The First International Seed Library Forum

Posted by on May 30, 2015 in News | Comments Off on The First International Seed Library Forum

On May 3rd, the first International Seed Library Forum convened in Tucson, AZ and our domestic initiative, the Cleveland Seed Bank, was fortunate enough to be in attendance. It was an inspiring conference with far-reaching implications for the future of the Seed Library Movement, culminating in the signing of the Joint Resolution in Support of Seed Libraries.


The forum was a mix of panels and presentations, field trips and film, and one very excellent literary reading. Nine countries were represented, and speakers included such seed diversity superstars as Bill McDorman of the Rocky Mountain Seed Alliance; Rebecca Newburn of Richmond Grows Seed Lending Library; Gary Nabhan of The University of Arizona; Scott Chaskey, the author of Seedtime; and Cary Fowler of the Svalbard Global Seed Vault/Special Advisor to the Global Crop Diversity Trust. The goal of the forum? To celebrate and advance the cause of seed diversity.

A tremendous amount of information was shared over those four days, and while the topics of specific panels varied widely, much of the discussion focused around either 1) articulating the motivations behind the movement or 2) determining how to best ensure its longevity and success – or, in other words, the “Why” and the “How” of seed libraries.


View of Tucson from Sentinel Peak


The first of those – the “Why” of seed libraries – was, it seemed at first, hardly a question that needed answering in that particular assembly; the passion of the attendees for their work was almost palpable. And yet it became increasingly clear over the course of the forum that to do the latter – to ensure the long-term security of seed libraries – the former was necessary as well.

Why? Well, if you have been following seed library news over the last year or so you will have heard about the 2014 closure of the seed library in Mechanicsburg, PA due to the misapplication of commercial seed laws by the Pennsylvania Department of Agriculture. Other seed libraries have since faced similar regulatory challenges. Forum attendees decided that, rather than taking a defensive stance, the best way for the movement to address this issue was to take a celebratory approach: an approach in which seed libraries stand up as a community and say “Here is the amazing, positive thing we do and why it makes sense for us to do it.”


The Why


While each seed library has its own focus (they are inherently community-oriented organizations, so each will reflect the needs of its specific locale) certain motivations are more or less universal. These were explored over the course of the forum and include a dedication to the following:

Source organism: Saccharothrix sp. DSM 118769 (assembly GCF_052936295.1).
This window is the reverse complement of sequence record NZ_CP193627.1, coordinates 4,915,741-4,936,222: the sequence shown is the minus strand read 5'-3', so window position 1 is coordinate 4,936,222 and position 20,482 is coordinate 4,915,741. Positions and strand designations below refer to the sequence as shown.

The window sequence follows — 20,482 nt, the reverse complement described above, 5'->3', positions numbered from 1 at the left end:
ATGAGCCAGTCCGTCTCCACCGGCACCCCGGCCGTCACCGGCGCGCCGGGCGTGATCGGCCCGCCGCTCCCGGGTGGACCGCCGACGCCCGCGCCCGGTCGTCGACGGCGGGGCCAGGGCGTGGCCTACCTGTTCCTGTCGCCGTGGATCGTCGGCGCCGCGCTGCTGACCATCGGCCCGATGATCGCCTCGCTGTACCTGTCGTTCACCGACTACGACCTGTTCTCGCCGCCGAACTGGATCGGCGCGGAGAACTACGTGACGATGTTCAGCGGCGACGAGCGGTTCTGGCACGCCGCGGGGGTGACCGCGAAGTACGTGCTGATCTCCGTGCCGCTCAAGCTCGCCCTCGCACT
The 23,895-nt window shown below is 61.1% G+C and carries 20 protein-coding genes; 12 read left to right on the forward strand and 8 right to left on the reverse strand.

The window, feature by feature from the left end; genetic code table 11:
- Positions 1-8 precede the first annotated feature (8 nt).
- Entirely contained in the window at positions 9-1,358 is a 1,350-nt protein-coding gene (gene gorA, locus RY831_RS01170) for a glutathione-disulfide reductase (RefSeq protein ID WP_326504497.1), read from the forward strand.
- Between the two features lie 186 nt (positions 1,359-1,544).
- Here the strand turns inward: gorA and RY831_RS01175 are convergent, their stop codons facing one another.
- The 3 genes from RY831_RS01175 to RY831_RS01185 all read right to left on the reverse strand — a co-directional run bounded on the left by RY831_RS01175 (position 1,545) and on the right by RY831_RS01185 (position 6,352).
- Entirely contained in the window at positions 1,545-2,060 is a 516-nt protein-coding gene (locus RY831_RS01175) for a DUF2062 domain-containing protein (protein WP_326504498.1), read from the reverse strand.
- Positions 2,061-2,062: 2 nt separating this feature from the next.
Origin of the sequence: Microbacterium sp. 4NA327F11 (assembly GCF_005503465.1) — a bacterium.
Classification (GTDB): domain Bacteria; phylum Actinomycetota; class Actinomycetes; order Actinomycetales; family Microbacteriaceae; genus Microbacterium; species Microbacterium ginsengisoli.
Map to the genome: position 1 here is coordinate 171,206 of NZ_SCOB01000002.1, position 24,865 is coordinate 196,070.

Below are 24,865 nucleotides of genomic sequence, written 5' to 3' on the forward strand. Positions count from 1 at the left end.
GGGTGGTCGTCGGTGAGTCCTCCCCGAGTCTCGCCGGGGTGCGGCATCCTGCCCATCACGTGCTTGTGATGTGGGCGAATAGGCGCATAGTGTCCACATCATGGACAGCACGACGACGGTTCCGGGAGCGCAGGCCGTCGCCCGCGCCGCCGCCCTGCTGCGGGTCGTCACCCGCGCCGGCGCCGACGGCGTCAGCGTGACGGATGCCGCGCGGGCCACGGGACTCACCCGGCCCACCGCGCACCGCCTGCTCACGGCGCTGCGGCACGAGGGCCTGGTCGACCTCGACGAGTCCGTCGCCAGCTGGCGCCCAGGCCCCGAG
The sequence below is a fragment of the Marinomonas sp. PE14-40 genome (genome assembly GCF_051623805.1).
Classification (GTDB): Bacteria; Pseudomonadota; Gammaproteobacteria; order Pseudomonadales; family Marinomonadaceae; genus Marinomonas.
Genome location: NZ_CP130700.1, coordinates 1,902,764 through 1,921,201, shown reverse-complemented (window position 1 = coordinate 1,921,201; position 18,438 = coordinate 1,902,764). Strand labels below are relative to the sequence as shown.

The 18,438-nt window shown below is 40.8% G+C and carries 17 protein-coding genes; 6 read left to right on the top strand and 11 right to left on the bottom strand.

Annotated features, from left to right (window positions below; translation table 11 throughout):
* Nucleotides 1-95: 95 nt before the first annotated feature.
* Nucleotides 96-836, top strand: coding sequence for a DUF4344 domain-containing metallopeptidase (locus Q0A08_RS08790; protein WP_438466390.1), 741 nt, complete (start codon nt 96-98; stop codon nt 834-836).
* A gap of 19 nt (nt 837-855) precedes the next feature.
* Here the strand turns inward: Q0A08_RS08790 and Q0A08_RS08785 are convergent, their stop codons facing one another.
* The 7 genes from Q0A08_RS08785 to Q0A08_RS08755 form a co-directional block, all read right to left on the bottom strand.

• Biological Diversity
  • Food Access/Food Security
  • Culture, Community, and the Role of Story


Increasing Biological Diversity

“Diversity is the common heritage of mankind.” – Cary Fowler

“It is biologically appropriate to steward seeds at a grassroots level.” – Bill McDorman

Humans have been saving seeds for 12,000 years and created a vast array of crop varieties in the process. But the practice of seed saving has flagged in recent generations, and the result has been a massive decrease in biological diversity. Since 1900 we have lost between 75% and 96% of our crop varieties. Why is that a problem? Because genetic diversity is an insurance policy. Every single crop variety is important because any one may have the traits necessary to resist a new disease, or to tolerate adverse climatic conditions.

Seed libraries have long been aware of this issue and are, by their very nature, dedicated to helping people “rejoin the ritual” (to use Bill McDorman’s term) of seed saving. Such a “rejoining” not only conserves the biological diversity that we have left, it adds to it. “We’re not dumber than our ancestors,” Cary Fowler said, encouraging us not to abandon the field when it comes to selecting tomorrow’s varieties. Rebecca Newburn echoed this sentiment only moments later, emphasizing the need to create the heirlooms of the future in addition to saving the heirlooms of the past.


Corn at the International Seed Library Forum's community seed swap


Enhancing Food Access/Food Security

By providing free seed, seed libraries facilitate the ability of communities to grow their own food. This is particularly important in vulnerable communities, such as those located in food deserts. Food deserts are defined by the USDA as “urban neighborhoods and rural towns without ready access to fresh, healthy, and affordable food. Instead of supermarkets and grocery stores, these communities may have no food access or are served only by fast food restaurants and convenience stores … [this] lack of access contributes to a poor diet and can lead to higher levels of obesity and other diet-related diseases, such as diabetes and heart disease.”